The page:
Adventures for a compassionate world | World Vision Blog

Two refugee children together on board World Vision's "Operation Seasweep" rescue ship in 1979. (Photo: Jon Kubly/World Vision)

Children spend 7 hours a day on screens, but what if screen time can be a positive thing?

Blogger Haley Bodine writes about how she cultivated compassion with her son and helped shape his character with Focus on the Family’s Adventures in Odyssey.

Read about their Odyssey Adventure Club and start your 14-day free trial!

Equipping women for business to reduce early marriage in Bangladesh

Equipping women for business to reduce early marriage in Bangladesh | World Vision Blog

Jachinta vaccinates chicken and ducks for her community in Bangladesh. (Photo: World Vision)

In Bangladesh, we're helping women like Jachinta learn new business skills. When families earn better incomes, they can better provide for their children.

And in a country like Bangladesh where half of girls are married by 15, these parents don't feel they need to marry their daughters off so young.

Read more about our "Fresh Start" program!

Waging peace in a time of war

Waging peace in a time of war | World Vision Blog

The global refugee crisis is an opportunity to demonstrate what we as Christians stand for: compassion, not fear; people, not politics; and concern for others. It’s our chance to show that we don’t see refugees as unloved. We try to see them as God does: as made in His image, full of potential, and beloved.

This International Day of Peace, join our president Rich Stearns in reaching out to refugees with love.


The wisdom of compassion

The wisdom of compassion | World Vision Blog

Photo: 2013 Paul Bettings/World Vision

Living a life of compassion and justice is obedient to how God wants us to live as Christians. God says that it is advantageous to our own souls to choose to care about the poorest people in the world.

Blogger Haley Bodine explains how the book of Proverbs—a book about living wisely—tell us it is not only good of us to love the poor … it is also good for us.

A unique partnership that uses green energy to provide water

A unique partnership that uses green energy to provide water | World Vision Blog

Jeneta Sneele, a 59-year-old grandmother, waters her garden with water from a World Vision solar-powered mechanized borehole in Zambia. (Photo: 2015 Jon Warren/World Vision)

Jeneta is 59 and used to carry 40 pounds of water on her head, uphill, with her granddaughter on her back. But not anymore.

Today, her village in Zambia has clean water brought right to them … and it's all solar powered!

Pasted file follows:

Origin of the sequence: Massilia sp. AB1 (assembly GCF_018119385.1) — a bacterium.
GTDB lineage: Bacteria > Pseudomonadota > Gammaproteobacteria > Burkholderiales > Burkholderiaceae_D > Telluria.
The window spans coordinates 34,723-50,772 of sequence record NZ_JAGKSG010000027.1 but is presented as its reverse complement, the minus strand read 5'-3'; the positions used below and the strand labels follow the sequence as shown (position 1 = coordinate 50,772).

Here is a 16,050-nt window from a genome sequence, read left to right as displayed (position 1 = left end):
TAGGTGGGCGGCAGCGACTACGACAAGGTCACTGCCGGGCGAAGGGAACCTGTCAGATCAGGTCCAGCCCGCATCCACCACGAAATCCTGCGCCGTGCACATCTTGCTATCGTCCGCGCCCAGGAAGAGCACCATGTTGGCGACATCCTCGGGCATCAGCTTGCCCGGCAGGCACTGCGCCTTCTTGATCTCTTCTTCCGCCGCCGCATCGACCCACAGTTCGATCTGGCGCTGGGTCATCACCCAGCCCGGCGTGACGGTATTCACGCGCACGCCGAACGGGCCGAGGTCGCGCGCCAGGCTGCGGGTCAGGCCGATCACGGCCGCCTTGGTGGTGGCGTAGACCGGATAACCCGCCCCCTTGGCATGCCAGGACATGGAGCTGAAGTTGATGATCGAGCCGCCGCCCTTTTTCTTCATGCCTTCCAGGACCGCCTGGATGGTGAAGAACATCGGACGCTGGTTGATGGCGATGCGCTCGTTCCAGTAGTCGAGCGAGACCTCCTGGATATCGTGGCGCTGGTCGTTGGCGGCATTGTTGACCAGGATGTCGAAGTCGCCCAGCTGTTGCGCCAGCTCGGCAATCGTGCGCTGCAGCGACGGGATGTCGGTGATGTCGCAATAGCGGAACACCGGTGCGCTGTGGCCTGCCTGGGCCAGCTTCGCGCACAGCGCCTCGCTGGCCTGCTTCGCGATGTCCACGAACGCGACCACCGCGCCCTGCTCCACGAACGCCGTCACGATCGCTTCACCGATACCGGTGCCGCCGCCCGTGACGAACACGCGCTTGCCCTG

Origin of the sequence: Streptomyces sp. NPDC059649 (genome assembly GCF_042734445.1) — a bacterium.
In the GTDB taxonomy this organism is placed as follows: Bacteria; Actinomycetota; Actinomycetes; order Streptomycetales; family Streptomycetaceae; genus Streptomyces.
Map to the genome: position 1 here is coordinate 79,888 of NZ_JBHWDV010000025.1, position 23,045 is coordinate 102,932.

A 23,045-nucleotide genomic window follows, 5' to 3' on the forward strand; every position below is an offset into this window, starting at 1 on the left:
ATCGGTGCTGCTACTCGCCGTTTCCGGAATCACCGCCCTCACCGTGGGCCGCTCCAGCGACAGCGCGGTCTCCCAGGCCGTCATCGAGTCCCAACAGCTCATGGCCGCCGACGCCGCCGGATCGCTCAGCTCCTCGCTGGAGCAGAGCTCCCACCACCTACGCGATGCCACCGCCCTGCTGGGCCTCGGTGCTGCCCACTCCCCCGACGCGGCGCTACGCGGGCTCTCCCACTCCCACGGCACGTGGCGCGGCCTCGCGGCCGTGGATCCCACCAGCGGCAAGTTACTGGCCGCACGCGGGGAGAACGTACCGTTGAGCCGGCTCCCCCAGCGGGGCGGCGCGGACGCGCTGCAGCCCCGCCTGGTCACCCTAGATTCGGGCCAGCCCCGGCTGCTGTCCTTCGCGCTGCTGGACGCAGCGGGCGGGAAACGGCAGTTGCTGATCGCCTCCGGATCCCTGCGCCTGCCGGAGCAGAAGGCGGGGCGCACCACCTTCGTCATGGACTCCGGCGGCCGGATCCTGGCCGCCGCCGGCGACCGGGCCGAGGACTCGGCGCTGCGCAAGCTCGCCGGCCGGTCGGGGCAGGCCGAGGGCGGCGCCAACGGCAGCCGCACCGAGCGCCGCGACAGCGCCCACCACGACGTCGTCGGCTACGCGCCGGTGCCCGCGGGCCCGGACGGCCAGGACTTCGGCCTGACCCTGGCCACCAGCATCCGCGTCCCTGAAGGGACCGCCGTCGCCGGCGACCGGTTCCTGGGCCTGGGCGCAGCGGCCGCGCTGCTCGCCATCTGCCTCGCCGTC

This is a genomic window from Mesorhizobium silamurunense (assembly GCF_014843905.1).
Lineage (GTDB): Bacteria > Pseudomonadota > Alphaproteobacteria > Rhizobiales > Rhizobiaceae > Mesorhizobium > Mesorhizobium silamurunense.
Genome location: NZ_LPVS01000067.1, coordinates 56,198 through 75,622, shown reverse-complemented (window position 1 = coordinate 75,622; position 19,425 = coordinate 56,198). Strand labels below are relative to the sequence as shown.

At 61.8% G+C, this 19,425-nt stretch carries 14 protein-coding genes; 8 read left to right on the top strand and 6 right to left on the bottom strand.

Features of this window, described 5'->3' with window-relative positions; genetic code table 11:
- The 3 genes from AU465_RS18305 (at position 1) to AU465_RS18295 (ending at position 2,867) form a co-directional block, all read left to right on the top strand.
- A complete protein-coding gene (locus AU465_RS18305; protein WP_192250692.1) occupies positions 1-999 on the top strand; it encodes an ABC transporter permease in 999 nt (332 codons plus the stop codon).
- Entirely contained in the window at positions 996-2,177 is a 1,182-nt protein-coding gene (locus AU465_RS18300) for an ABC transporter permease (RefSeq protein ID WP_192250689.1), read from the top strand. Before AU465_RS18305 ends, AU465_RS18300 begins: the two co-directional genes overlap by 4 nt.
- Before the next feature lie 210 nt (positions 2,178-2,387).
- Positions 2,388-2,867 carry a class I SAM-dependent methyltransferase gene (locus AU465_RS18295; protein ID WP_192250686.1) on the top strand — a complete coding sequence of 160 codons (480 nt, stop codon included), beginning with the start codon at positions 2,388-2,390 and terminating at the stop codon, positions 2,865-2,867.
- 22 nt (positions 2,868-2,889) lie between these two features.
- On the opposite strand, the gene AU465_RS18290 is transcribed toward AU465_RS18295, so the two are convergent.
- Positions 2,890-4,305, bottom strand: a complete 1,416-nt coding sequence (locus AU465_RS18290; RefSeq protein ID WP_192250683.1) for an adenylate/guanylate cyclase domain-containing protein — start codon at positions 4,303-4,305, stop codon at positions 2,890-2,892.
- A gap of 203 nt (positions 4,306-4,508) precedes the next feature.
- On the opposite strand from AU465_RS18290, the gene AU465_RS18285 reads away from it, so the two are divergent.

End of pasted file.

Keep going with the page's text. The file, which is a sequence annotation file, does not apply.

Gender equity makes all the difference

Gender equity makes all the difference | World Vision Blog

Thembeni with her baby girl in Zimbabwe. She participated in infant nutrition trainings through World Vision. (Photo: 2012 Leonard Makombe/World Vision)

When women participate in our food security programs, what’s the most significant impact in their lives? You might expect them to talk about the money they saved or the health and nutrition of their children, but they don’t.

For women like Memory Mushanga in Zimbabwe, this program saved her marriage. See how!

His sister’s keeper: Protecting kids from child sacrifice

His sister’s keeper: Protecting kids from child sacrifice | World Vision Blog

Family friends smooth over the concrete of 6-year-old Trevor's grave after his body was found yesterday. (Photo: Jon Warren/World Vision)

Yesterday, 6-year-old Trevor’s body was found in Uganda. He had been sacrificed by a witchdoctor. Our staff writer Kari is there in Uganda right now.

Pray with us for Trevor’s mother, and see how our Amber Alert program is working to bring children home when they’re abducted:

The crazy love of humanitarian aid workers

The crazy love of humanitarian aid workers | World Vision Blog

World Vision staffer in South Sudan, Michael Angkok with four children he helped unite with relatives after their parents were killed. (Photo: 2015 Jon Warren/World Vision)

What earns humanitarian aid workers the right to speak into the lives of others? Simple: love! Crazy love.

This #WorldHumanitarianDay, hear from our president Richard Stearns about how the example of our staff provokes the question that only the gospel can answer.